I’ve been building Standard Operating Environments (SOE) in one form or another for years starting with Windows NT 4 Workstation (around the year that Charles and Diana Spencer divorced), right up to Windows 10 and Windows Server 2016 (the year that Jonathan Francetic and Molly Duff from MAFS divorced [I swear had to Google that, I’ve never actually seen an episode!]).
I’ve built them using Visual Basic Scripting (VBS), Business Desktop Deployment (BDD), Microsoft Deployment Toolkit (MDT), System Center Configuration Manager (SCCM) and even KixTart!
But for the first time ever, I was asked whether I could make MDT Highly Available (HA) including the MDT database.
Having the ability to build a new Virtual Machine (VM) is not usually considered a HA activity. If a datacentre goes down and you desperately needed a new VM built, you can:
- Restore the MDT server
- Failover a replicated MDT VM using either Site Recovery Manager (SRM) or Azure Site Recovery (ASR)
- Build a VM manually and install mandatory applications
- Wait for a couple of days until the primary datacentre comes back online
But what happens when:
- You are providing a 24/7 operation to your clients
- When you guarantee uptime even if a datacentre goes offline
- You host VM’s on a mixture of Hyper-V and VMWare
You have so many systems to bring up in the second datacentre if the primary one fails, that frankly you want as many automatic failovers as possible
1.3 WHERE DO WE START?
There are four moving parts to consider:
- The MDT deployment share
- The linked deployment share on a server in the second datacentre
- The MDT database
- SQL Server
Should be a piece of cake, right? SQL Always-on availability cluster, linked deployment shares and use Active Directory (AD) Domain accounts for everything?
MDT tries to make life easy. It makes certain assumptions, forms certain concatenated strings to access the database and prefers Named Pipes access for SQL.
The last part is the tricky one. Almost every guide to successfully configuring MDT to talk to the database reliably stipulates the use of Named Pipes. To do this you would need to:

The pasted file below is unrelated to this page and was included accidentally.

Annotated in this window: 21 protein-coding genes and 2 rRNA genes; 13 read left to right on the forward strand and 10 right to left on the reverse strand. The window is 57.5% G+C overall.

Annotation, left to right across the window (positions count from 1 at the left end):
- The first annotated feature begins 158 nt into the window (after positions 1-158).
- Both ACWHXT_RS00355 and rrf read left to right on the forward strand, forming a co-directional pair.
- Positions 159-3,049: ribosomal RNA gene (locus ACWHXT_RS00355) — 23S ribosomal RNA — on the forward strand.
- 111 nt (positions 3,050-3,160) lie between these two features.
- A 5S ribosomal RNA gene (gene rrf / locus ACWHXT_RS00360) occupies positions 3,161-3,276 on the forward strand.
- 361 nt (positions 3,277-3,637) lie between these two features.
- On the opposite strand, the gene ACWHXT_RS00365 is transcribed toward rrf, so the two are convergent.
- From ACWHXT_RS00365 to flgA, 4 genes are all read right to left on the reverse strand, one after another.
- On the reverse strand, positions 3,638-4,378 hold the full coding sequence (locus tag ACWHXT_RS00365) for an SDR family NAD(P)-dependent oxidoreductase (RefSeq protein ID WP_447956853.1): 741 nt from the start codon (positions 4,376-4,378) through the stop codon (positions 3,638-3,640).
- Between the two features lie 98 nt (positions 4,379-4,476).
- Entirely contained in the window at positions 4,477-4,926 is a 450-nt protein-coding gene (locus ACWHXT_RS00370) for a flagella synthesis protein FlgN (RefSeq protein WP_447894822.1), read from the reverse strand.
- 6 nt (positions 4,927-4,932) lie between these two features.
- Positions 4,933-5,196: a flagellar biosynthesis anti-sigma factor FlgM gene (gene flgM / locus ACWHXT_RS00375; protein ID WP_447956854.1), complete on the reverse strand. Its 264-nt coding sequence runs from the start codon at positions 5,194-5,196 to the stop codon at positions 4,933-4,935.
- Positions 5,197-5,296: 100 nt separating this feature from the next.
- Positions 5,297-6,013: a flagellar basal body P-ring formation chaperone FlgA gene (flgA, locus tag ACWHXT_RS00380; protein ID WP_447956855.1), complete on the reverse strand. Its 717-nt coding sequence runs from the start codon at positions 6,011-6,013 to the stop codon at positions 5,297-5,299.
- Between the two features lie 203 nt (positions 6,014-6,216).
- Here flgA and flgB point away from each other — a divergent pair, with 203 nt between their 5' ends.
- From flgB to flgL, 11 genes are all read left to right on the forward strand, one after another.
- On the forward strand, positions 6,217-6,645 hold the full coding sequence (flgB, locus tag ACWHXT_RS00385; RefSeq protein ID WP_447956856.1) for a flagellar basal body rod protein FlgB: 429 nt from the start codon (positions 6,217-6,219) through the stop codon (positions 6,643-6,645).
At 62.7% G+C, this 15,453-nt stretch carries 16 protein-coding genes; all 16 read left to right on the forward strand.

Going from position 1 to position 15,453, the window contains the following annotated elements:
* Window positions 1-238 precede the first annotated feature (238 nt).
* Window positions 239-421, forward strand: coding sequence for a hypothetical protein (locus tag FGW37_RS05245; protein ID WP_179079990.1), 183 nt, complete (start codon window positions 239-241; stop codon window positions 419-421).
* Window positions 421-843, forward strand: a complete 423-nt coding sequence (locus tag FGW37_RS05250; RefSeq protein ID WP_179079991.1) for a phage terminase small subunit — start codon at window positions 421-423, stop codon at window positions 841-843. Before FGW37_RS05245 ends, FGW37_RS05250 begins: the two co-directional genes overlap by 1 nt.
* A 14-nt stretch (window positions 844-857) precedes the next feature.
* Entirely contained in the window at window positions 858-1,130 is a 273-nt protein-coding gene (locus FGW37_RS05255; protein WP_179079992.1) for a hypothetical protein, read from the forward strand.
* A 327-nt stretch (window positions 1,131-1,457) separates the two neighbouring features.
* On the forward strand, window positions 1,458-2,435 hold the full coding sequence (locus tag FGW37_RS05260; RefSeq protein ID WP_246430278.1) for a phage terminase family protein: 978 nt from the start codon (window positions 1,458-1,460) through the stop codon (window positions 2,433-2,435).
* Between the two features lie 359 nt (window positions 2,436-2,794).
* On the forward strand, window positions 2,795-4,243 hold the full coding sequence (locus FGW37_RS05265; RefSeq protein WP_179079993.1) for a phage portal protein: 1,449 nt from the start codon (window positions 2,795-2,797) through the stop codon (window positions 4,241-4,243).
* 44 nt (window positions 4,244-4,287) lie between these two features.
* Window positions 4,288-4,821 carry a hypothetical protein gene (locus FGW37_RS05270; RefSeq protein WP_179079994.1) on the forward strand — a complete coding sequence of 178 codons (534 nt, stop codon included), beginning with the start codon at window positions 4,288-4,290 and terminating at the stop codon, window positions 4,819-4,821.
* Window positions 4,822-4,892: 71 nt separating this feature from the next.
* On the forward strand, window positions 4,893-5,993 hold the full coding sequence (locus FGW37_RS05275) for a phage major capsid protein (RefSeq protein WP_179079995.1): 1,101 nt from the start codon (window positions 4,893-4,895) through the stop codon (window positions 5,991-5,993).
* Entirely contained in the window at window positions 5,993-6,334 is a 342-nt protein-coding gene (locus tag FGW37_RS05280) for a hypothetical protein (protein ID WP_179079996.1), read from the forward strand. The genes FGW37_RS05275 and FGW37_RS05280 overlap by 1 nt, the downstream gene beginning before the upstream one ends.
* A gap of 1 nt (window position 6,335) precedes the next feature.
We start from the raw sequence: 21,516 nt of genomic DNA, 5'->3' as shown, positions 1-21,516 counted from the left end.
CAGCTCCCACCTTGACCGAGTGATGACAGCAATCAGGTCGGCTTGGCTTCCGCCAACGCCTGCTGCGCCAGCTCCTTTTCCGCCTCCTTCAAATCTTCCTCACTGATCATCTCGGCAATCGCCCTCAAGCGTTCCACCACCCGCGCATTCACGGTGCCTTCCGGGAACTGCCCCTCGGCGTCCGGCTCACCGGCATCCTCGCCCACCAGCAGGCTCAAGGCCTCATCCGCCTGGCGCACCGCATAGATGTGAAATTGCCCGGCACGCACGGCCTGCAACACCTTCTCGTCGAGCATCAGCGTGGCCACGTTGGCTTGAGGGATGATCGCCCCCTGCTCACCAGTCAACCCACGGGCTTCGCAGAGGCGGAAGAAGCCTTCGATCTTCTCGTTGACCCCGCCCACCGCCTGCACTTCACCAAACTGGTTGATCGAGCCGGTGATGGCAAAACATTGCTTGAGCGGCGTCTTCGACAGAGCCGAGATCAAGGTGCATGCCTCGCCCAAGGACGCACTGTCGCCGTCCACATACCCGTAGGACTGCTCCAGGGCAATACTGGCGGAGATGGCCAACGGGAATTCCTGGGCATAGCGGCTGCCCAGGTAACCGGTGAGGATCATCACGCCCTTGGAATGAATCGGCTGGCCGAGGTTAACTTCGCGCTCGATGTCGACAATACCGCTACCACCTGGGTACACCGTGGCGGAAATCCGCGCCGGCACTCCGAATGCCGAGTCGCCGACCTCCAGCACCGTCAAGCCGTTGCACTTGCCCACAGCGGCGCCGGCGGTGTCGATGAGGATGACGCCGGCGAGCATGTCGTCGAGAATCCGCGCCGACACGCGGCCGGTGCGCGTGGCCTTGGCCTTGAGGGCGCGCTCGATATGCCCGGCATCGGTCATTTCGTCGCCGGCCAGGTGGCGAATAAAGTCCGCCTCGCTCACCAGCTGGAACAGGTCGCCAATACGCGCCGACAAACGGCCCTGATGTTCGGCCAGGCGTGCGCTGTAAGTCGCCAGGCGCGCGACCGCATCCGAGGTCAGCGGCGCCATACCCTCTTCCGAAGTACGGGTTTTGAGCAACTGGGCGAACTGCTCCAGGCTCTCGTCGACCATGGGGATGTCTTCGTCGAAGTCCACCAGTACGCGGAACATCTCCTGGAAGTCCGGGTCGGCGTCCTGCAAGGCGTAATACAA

- Enable Remote Named Pipes on your SQL server
- Configure a share on your SQL server that MDT can use to establish an authenticated connection
- Configure the CustomSettings.ini file in MDT with a ‘SQLShare=’ parameter and to use the DBNMPNTW Network Library
So, what’s so hard about that?
- A SQL Listener for a SQL cluster only uses TCP/IP. Named Pipes are not available for a listener…
- MDT still wants to help by constructing a full path to the SQL share for you in the format \\servername\SQLShareName, but as you can imagine, \\MDTListener\SQLShareName isn’t a valid path!
1.4 THE SOLUTION
After a day of banging my head at each failed attempt to resolve this, error messages about Windows PE not being able to use AD authentication, the answer came courtesy of one of my Directors.
Mr. Albert Altit, please take a bow!
To fix this, Named Pipes and the SQL Share needed to be removed as dependencies. The steps to achieve this are:
- Create a login with SQL authentication on the first SQL server
- Create the same SQL login on the second server. Note that it is very important that the same SID is used for the account on both SQL servers
- Alter the customsettings.ini file in the MDT Workbench (or directly from the Control directory of the MDT share)
1.4.1 Creating the SQL account
No surprises here. Create a new SQL account (I’ve called mine ‘MDTConnect’).
Endure that the ‘User must change password at next login’ is cleared.
Grant the new account read rights to the MDT database.
1.4.2 Creating the SQL login on the second SQL cluster member
It’s really important to have the SID of the login account on the second server match the SID on the first server.
To obtain the SID, logon to the first SQL server and start a new query.
select name,sid from sys.sysusers WHERE Name = ‘MDTConnect’
Copy the SID from the results of this query and use it to create the account on the second server.
Run the following code in a new query window on the second SQL Server. Obviously substitute the name of your MDT database, your SID and your password for the MDTConnect account.
CREATE LOGIN [MDTConnect] WITH PASSWORD=‘MyCleverPassword’, SID=0x00E123D4ADD5A67891AB9876FE567810, DEFAULT_DATABASE=MDTDB, DEFAULT_LANGUAGE=[us_english], CHECK_EXPIRATION=OFF, CHECK_POLICY=OFF
1.4.3 Updating CustomSettings.ini
Finally, we can put the finishing touches together and remove any requirement on the SQL Share or on Named Pipes!
In Customsettings.ini, there are a number of database related sections. They are all very similar in purpose, structure and wording. For each database related section, change the following:
- Change DBNMPNTW to DBMSSOCN
- Remove the ‘SQLShare=’ line
- Create a new entry ‘DBID=MDTConnect’
- Create a new entry ‘DCPWD=YourPassword’
Each section should now look something like the following:
DBPWD=<DB Password for MDTConnect>
Parameters=UUID, AssetTag, SerialNumber, MacAddress
And that’s that! Both MDT instances can access the same database via the listener.
Now I wonder what’s on TV?
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ABOUT THE AUTHOR
Principal Consultant (Cloud and Collaboration) | Insentra
Principal Consultant at Insentra, specialising primarily in Microsoft Azure.